This year, I’m singling out an HTC division that was broken out into its own subsidiary in 2016: the VR- and AR-focused HTC Vive.
When consumer-grade VR first arrived, HTC Vive was the product line to beat, thanks largely to its alliance with Valve’s gamer-minded R&D skunkworks lab. It had its share of first-generation foibles, sure, but it was the most convincing way to enter VR “presence” for a couple of years. No longer.
Over the past year, the category has matured well beyond HTC’s reach. Valve has clearly moved on by building a supply chain for its own system, the $999 Valve Index, and that hardware continues to land in Steam’s top-10 monthly revenue charts. Windows Mixed Reality systems from Samsung and HP make more sense as affordable, enterprise-grade purchases, particularly HP’s recent, high-res, solid-quality Reverb G2 system. And on the cheaper side of things, there’s truly nobody in spitting distance of Facebook’s $299 Oculus Quest 2, which is making sales in-roads in emerging VR markets (aka, the ones HTC has focused on since faltering in the USA years ago).
While I have serious reservations about Quest 2, there’s no getting around how much better it is than HTC’s comparable Cosmos headset line, which costs more, performs worse, requires a connected PC, and uses an abysmal controller-sensing camera system. (This, by the way, makes its handheld controllers so heavy that no reasonable person would want to play hand-waving VR hits like Beat Saber with them for more than a couple of minutes).
HTC also placed a bet on making the base Cosmos headset “expandable” with proprietary covers, which could transform what kind of tracking system the headset might use. The whole thing works like Motorola Mods—there’s your red flag—but that might have been forgivable if Cosmos started super-cheap and added pricier perks to those covers. We didn’t get that from a base $699 price at launch.
HTC’s Vive division could certainly point at the pandemic as a momentum-stopper for its efforts, but that doesn’t explain the division’s absolute radio silence about the Vive Proton augmented reality system since its February 2020 announcement. As of right now, that thing is pure vaporware. Cosmos is clear proof that HTC isn’t leading the VR industry on an engineering basis. Why should we expect any different from its AR efforts?
Of course, as a Deathwatch Hall of Fame member, it’s just as likely that HTC Vive continues bleeding cash through 2021 while, once again, being propped up on hopes, dreams, and fairy dust. But the VR space has enough competent hardware options (including HP’s solid, high-resolution, $599 Reverb G2 system) and software ecosystems (SteamVR, Oculus Store, Windows Mixed Reality) for anyone on either the consumer or enterprise side to pick an HTC Vive product out of anything other than a Calgon catalog.
Huawei’s international hopes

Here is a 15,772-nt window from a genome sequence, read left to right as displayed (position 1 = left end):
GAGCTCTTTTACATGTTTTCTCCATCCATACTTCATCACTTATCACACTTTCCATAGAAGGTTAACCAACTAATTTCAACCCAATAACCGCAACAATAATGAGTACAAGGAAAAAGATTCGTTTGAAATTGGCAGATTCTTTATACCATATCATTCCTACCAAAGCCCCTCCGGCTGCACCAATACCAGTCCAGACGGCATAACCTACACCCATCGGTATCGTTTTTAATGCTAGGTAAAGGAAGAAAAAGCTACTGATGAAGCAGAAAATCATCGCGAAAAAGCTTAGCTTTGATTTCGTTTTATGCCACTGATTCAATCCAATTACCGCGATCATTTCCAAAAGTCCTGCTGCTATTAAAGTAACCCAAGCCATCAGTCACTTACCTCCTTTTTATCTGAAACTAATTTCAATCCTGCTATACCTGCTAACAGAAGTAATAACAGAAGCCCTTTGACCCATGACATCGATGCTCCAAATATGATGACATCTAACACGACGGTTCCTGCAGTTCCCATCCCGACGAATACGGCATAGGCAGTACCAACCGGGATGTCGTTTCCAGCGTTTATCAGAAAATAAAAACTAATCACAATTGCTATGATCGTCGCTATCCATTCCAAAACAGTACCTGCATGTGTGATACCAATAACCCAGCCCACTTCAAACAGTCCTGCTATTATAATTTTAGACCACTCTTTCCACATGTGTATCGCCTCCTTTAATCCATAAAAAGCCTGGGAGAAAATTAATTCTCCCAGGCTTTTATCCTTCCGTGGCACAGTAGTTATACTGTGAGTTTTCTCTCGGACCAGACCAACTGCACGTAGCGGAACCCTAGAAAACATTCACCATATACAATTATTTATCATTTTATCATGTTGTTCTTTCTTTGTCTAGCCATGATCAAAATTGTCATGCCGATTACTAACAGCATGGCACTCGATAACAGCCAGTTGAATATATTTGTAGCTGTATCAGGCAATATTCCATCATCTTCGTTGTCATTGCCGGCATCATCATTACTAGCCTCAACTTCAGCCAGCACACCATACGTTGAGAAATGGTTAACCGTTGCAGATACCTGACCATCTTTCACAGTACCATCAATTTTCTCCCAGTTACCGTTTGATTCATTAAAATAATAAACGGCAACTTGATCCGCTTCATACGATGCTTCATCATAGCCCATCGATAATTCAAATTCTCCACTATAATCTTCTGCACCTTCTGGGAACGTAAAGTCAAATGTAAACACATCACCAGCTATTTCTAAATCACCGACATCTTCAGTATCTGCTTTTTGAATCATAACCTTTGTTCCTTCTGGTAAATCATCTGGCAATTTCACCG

As the Chinese government’s favorite tech company, we’ll probably never see Huawei completely go away, but if the US’s export ban on Huawei continues, the company’s international ambitions outside of China seem pretty doomed. The Trump Administration started blocking exports to Huawei all the way back in May 2019, and in 2020 tighter restrictions kicked in with the goal of crippling the company. Ever since, Huawei has been doing its best to delay the effects of the ban. In 2020, we saw the company take a tumble, but in 2021, we should start to see Huawei really hit rock bottom in the international market.
The export ban means it can’t use US-origin parts or IP, and additional rules and clarifications since the initial ban have closed loopholes and made life even harder for Huawei. Today, to sell something to the company, it’s not just about being a US company or not—to sell to Huawei, your entire supply chain needs to be clear of US technology, which basically rules out everyone other than entirely-insular Chinese companies. Huawei can’t build ARM chips, it can’t buy RAM or NAND chips, it can’t manufacture its own chips at TSMC, it’s locked out of most of the OLED market, and it can’t buy camera sensors from Sony or Samsung. The software side of things also isn’t looking great. Huawei can’t get new versions of Android, use Google’s apps, or house any apps that have been made in the US in its own app store. Pardon the expression, but Huawei is pretty boned.
Huawei—and every other Android OEM that does business in China—lives in two worlds. Internationally, Google apps like Gmail, Google Maps, YouTube, the Google Assistant, and Chrome are pretty much mandatory to build a competitive smartphone, and the Play Store and Google Play Services are necessary to tap into Android’s huge app ecosystem. Google doesn’t do business in China, so none of this applies there. Instead, OEMs in China make due with their own app stores. In China, Huawei has more wiggle room to scrounge for spare pieces of hardware to build phones with, since its software package will remain intact. Internationally, we saw the effects of the ban much quicker, since it meant Huawei couldn’t use the Google Play ecosystem.
Huawei’s strategy has been to delay the effects of the export ban as much as possible. New phones from the company now ship without the Google apps, but the company figured out it can repackage last year’s phones, and since the agreements are still in place, they can still ship with Google apps. It also saw the ban coming for a long time and has delayed things a bit by stockpiling various components. We actually hit Peak Huawei in Q2 2020, when Huawei became the No. 1 smartphone manufacturer in the world, according to Canalys. An eye-popping 72 percent of those market-dominating sales numbers came from China. In Q1 2019, Canalys had Huawei at an even 51/49 percent split between China and the rest of the world. As Huawei’s international sales are demolished, Chinese consumers are backing up the home team.
Believe it or not, the ban has only really caught up to Huawei in Q3 2020, when Canalys says Huawei “saw its volume decline year-on-year in China for the first time since Q1 2014.”